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The topic was lake restoration, but in 2009, the small group of lake users living near Rice Lake wasn’t ready to discuss pulling the plug on the 1,000-acre shallow lake straddling the Worth-Winnebago county line.
Fishing was boom or bust (mostly bust), peaking in 2010 with good crappie, perch and walleye fishing. The lake was full. Residents were satisfied.
But an unbiased look at the lake showed little habitat, with turbid green water and less than a dozen people boating and duck hunting on it.
Rice Lake is a big state lake, with little public use. Then opportunity knocked.
The drought of 2012 took hold, dropping Rice Lake’s water level low enough that the citizenry didn’t think the fish would survive the approaching winter. Suddenly, renovation discussion was on the front burner.
In 2013, DNR fisheries biologist Scott Grummer and DNR wildlife biologist T.J. Herrick met with the public, hearing concerns about how long it would take for Rice Lake to refill and when fishing would return. They presented a vision of Rice Lake with clear water, a quality fishery that was attractive to wildlife.
The community was on board.
The fishery had a number of issues, one of which was a significant bullhead population that made establishing aquatic plants difficult. While the lake was dewatered, any remaining water ponds were chemically treated during the winter to make sure no fish remained.
The combination of drought and dewatering the lake allowed vegetation to take root and when Rice Lake began holding water again, the improvement in lake water quality was striking.
Before renovation, you could see down 8 inches in the water. After renovation, it was 5 feet.
Gone were the years of poor water quality and trash from the lake bottom along with it. While the water was low, local volunteers combed the shoreline to remove trash and debris from the exposed lake bed.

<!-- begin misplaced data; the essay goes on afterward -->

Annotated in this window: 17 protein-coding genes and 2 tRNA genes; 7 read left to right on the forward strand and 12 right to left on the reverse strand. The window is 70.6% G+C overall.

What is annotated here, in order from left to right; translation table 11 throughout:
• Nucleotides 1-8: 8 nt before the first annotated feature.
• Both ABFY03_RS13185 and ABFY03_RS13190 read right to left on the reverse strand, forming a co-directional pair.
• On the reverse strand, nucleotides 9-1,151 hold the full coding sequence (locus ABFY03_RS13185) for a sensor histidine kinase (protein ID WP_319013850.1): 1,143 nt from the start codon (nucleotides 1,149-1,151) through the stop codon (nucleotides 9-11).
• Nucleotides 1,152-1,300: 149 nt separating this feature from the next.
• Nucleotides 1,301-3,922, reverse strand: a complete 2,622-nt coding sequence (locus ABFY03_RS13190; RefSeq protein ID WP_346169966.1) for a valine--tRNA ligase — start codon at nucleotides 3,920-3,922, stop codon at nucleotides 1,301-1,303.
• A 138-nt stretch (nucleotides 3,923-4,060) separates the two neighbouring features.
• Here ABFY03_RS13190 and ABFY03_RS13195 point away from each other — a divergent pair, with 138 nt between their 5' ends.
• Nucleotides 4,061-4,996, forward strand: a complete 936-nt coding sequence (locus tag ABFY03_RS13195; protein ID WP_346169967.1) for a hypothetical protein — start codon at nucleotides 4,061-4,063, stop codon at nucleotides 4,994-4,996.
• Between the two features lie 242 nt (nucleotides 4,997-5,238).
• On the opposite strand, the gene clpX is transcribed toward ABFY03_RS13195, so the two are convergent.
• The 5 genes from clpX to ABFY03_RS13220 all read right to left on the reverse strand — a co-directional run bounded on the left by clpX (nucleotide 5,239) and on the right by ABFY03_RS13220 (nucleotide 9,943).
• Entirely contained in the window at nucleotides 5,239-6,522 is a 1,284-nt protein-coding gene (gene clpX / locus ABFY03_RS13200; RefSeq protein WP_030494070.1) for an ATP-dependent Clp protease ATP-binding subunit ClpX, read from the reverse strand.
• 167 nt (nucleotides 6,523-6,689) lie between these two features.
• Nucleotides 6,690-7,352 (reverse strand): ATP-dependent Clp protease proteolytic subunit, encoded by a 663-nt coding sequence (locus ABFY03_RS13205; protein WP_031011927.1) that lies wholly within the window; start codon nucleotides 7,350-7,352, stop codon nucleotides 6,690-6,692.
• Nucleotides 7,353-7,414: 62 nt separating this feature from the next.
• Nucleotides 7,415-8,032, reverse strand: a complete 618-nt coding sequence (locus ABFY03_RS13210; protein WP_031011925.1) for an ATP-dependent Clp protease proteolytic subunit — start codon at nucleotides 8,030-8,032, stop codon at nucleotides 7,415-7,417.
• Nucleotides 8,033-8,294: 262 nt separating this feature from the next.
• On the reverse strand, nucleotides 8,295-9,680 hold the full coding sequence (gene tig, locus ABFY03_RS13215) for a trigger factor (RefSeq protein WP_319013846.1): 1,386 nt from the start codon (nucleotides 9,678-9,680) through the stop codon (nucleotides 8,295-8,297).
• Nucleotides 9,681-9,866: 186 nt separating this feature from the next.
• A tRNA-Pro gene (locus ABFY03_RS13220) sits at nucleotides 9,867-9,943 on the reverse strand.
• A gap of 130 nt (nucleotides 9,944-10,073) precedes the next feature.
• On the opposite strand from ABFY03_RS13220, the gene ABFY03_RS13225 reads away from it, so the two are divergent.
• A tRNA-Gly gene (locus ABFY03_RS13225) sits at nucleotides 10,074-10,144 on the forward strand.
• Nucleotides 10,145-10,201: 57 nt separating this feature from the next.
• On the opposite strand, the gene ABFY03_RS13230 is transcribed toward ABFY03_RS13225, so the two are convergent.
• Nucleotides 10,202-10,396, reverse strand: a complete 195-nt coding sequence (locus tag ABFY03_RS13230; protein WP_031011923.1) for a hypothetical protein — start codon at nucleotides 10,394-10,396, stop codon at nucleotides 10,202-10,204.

As the lake began to refill, fathead minnows returned and in huge numbers. Those minnows were greeted by hungry yellow perch, northern pike, walleye, and largemouth bass that were stocked in 2014. The perch have shown explosive growth reaching nearly seven inches in year one and Grummer expects them to hit 10 inches by fall 2015.
The response by wildlife has been just as impressive.
“We are seeing incredible use of Rice Lake, even by teal,” says Herrick. “Lots of ducks, swans, sandhill cranes, just about anything that uses water is there.”
In the past, there were only two places on the lake to duck hunt. Now, with better water quality and vegetation, “We could have a spot for every duck hunter in north Iowa,” says Rock Bridges of Lake Mills.
He expects to see muskrat huts, goose nesting sites and otters return.
The balancing act for lake managers is to handle interests from homeowners, boaters, anglers and hunters.
The lake has refilled to within 18 inches of crest and the results are impressive. The water changed from green to blue; submergent vegetation has knocked down wave action so much that it’s near impossible to get a white cap even on the windiest day. Waterfowl using the lake shifted from mergansers and shovelers to mallards and teal. Tiger salamanders and thousands of leopard frogs and dragonflies cover the shoreline -- all signs of good water quality.
The final piece of the puzzle is to install a new outlet to allow the DNR to manage the lake water level simulating Mother Nature’s cycles to keep the lake in this healthy state.
The 1,000 acre lake with its 1,000 acre watershed is set up to be a high-quality resource for years to come. “The lake is in its healthiest state right now with all the aquatic plants, invertebrates and the final result has not yet been realized,” Grummer says.
The Rice Lake story, as well as other success stories from 2014, are highlighted in “Working for Clean Water: 2014 Watershed Improvement Successes in Iowa,” a booklet available at http://www.iowadnr.gov/Environment/WaterQuality/WatershedImprovement/WatershedSuccesses.aspx.
For more information on the DNR’s watershed improvement efforts, contact Steve Hopkins at 515-725-8390 or at Stephen.Hopkins@dnr.iowa.gov or visit www.iowadnr.gov/watershed.